Like any endeavor worth pursuing in life, it takes careful preparation to become an optometrist.
Students are at the heart of our mission.
Get involved in our thriving alumni community.
SCO is one of the nation's leading optometry schools.
Take time to recognize these significant achievements.
Enter a search request and press enter. Press Esc or the X to close.
Note: Hunter Chapman, '16, recently returned from Moore, Oklahoma, where he volunteered in critically needed relief efforts following May's destructive outbreak of tornadoes. What follows is Hunter's first-person account of what he encountered during his work on the clean-up effort.
Hanging on Hope in Moore, OK
By Hunter Chapman, '16
As any normal Monday afternoon, Sarah Goodman is in her high school class, while her mom, Donna, is busy teaching math at nearby Briarwood Elementary. Then they are told a tornado is approaching. Sarah and her classmates are updated on the location of the tornado by watching the news on the classroom’s Smart Board.
The storm heads straight for her, so she and her classmates hide under the lab tables. The power goes out. Sounds of a train grow louder. But the tornado edges past her, and she realizes that its track must have redirected to Briarwood Elementary, to her mom. In these moments of horrible disbelief, Donna and her students seek any protection in her classroom from this deadly tornado.
Suddenly, the roof flies away, and all are exposed to this violent storm. The tornado churns its way beside the school. She, her students, and everyone else at Briarwood Elementary amazingly survive. This is just one of many heart-wrenching stories I heard during my short time in Moore, Oklahoma.
A week after the storm, I was hauling debris to the curb of Donna’s house, as she and Sarah replayed their experience to me, while we stood in her front yard, looking at what’s left of her home. While we cleaned the backyard, they were in surprisingly good spirits despite the fact that their house will have to be demolished. And like many others I met, these two had a profound sense of hope, which mainly stems from the fact that they thankfully still have each other, while this storm took the lives of 24 individuals.
Photo of Briarwood Elementary
Joining 53 others from my hometown of Monroe, Louisiana, we diligently worked all day for two days. We handed out food and water, cleaned yards and homes, and sorted clothes and other necessities at local churches, whose provision brought in many displaced families. Along with this team, I carried parts of walls, tree limbs, insulation, and shingles to the street for construction vehicles to transport away. Admittedly, we were only a drop in a bucket of water, as there is still so much work to be done. However, we were still able to be a positive impact to the emotionally wounded victims in the community, not only with our work gloves but also – ever so merely – with our supportive presence. I was witness to unexplainable observations.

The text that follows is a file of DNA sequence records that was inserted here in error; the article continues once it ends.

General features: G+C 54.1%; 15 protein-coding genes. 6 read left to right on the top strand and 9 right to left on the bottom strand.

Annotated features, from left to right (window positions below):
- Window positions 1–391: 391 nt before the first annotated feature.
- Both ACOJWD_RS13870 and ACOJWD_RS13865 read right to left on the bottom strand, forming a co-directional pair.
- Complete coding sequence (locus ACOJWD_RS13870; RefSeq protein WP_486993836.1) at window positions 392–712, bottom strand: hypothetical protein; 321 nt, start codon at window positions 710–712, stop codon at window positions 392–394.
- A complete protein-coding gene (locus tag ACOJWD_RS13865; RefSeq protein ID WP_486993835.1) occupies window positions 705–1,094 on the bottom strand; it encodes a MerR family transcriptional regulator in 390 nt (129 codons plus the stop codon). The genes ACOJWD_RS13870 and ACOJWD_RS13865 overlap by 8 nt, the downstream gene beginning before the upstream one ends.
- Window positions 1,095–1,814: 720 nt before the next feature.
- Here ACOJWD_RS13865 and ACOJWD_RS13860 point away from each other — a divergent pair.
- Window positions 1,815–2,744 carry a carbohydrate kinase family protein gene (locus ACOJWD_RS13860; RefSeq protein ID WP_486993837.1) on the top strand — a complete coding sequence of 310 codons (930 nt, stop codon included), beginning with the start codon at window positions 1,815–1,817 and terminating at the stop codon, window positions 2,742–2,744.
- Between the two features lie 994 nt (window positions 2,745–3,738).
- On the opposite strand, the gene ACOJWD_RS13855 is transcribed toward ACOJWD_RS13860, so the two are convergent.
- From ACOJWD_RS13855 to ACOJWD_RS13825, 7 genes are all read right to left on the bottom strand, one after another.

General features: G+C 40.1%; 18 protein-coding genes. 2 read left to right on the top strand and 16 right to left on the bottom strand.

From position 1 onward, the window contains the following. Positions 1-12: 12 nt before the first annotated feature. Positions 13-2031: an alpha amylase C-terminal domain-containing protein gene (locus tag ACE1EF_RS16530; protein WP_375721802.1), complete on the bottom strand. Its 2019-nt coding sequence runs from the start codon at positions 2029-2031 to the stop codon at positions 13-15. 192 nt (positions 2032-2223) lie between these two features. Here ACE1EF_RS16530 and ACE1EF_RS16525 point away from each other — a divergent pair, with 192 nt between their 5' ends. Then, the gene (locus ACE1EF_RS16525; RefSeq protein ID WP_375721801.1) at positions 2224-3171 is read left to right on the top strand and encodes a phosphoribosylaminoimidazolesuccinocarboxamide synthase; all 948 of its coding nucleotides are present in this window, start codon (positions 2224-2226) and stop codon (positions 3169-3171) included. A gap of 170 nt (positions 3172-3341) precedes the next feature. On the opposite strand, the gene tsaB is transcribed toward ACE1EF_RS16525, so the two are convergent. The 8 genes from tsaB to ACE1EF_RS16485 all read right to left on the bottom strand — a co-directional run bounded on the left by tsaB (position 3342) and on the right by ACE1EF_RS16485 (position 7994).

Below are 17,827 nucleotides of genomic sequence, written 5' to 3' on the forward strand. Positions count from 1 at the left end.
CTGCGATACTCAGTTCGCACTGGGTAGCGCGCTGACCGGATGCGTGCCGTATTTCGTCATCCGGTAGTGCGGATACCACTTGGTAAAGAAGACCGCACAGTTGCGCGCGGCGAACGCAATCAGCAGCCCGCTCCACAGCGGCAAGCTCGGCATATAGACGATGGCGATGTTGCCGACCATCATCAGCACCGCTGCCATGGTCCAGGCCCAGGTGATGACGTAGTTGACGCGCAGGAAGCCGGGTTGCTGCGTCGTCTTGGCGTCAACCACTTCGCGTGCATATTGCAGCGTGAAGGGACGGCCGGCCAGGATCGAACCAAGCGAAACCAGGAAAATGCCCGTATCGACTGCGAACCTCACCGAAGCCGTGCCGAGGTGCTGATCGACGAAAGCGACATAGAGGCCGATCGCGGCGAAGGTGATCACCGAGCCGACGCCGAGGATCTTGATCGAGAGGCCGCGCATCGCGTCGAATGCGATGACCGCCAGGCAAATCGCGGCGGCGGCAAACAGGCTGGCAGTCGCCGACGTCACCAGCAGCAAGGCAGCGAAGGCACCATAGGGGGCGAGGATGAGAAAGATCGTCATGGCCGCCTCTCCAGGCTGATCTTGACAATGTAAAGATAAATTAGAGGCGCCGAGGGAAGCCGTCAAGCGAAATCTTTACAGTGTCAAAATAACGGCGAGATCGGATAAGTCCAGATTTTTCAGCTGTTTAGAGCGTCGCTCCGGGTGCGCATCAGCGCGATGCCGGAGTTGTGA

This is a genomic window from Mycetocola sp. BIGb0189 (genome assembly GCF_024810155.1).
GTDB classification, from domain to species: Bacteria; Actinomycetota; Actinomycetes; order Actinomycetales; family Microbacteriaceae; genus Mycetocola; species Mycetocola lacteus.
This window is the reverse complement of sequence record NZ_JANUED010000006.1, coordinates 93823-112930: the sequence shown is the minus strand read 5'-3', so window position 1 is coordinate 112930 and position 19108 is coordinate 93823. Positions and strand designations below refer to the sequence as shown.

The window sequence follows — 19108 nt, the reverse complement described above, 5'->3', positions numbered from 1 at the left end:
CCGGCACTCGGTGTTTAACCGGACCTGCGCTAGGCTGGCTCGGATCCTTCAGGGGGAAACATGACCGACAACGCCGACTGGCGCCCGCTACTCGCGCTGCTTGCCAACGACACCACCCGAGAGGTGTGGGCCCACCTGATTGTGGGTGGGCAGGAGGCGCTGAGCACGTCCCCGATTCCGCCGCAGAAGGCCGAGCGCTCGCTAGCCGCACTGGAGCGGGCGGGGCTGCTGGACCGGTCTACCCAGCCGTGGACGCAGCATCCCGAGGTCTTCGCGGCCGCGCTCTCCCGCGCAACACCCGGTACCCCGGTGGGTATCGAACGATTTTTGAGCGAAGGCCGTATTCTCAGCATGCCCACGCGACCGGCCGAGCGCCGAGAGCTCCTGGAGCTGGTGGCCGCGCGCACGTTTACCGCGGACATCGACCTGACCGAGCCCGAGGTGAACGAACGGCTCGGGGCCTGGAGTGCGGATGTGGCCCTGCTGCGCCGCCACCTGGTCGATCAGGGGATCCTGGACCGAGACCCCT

At several locations, including Donna’s house, a rose bush stood with its red blooms still attached among fallen trees and splintered homes. One house might be completely demolished, while the next-door neighbor’s house remained standing. One thing is for certain, these tornadoes do not discriminate, as homes, schools, churches, stores, movie theatres, and hospitals were in its path. In fact, a woman went into labor at the hospital as the storm steadily approached. While four nurses bravely helped the woman during her delivery, the wall of the hospital was blown away. Astonishingly, all six survived.
Photo of intact rose bush
This storm brought insurmountable destruction to Moore, and it will take many months to restore this emotionally wrought city from its incomprehensible damage. Yet in the midst of this great tragedy, there emerges something beautiful. And that is the tireless men and women I joined – young and old, friends and strangers, from New York to California – who bent over backwards to serve these heartbroken individuals. Like the brave rose bush, still standing and holding its red blooms beside a savaged house, there is something beautiful that remains after the damaging storm, and that is the persevering response from all Americans, rebuilding each house & road and instilling a sense of hope in this broken Moore community.
I learned that the power of hope is audacious and real, and it starts when we correctly prioritize our belongings in life. The challenge then is to identify and hold dear the treasures in life that won’t be washed away by rain or blown away by tornadic winds. Because Donna held on hope amid her unexpected bareness, she taught me that hope lets us navigate the hurts in life to therefore transcend in life.
Representing Southern College of Optometry and the Memphis area, I was fortunate to join in these relief efforts with others from my hometown of Monroe, LA. I certainly feel privileged to have the opportunity present itself to me. By listening to the impacting stories of the victims, observing the inconceivable damage, and working through the miles of detritus, I humbly represented SCO and the Memphis area in addition to Louisiana in my relief efforts for the grieving lives of the tornado victims in Moore.
The remains of a local hospital
Hunter Chapman in Moore, Oklahoma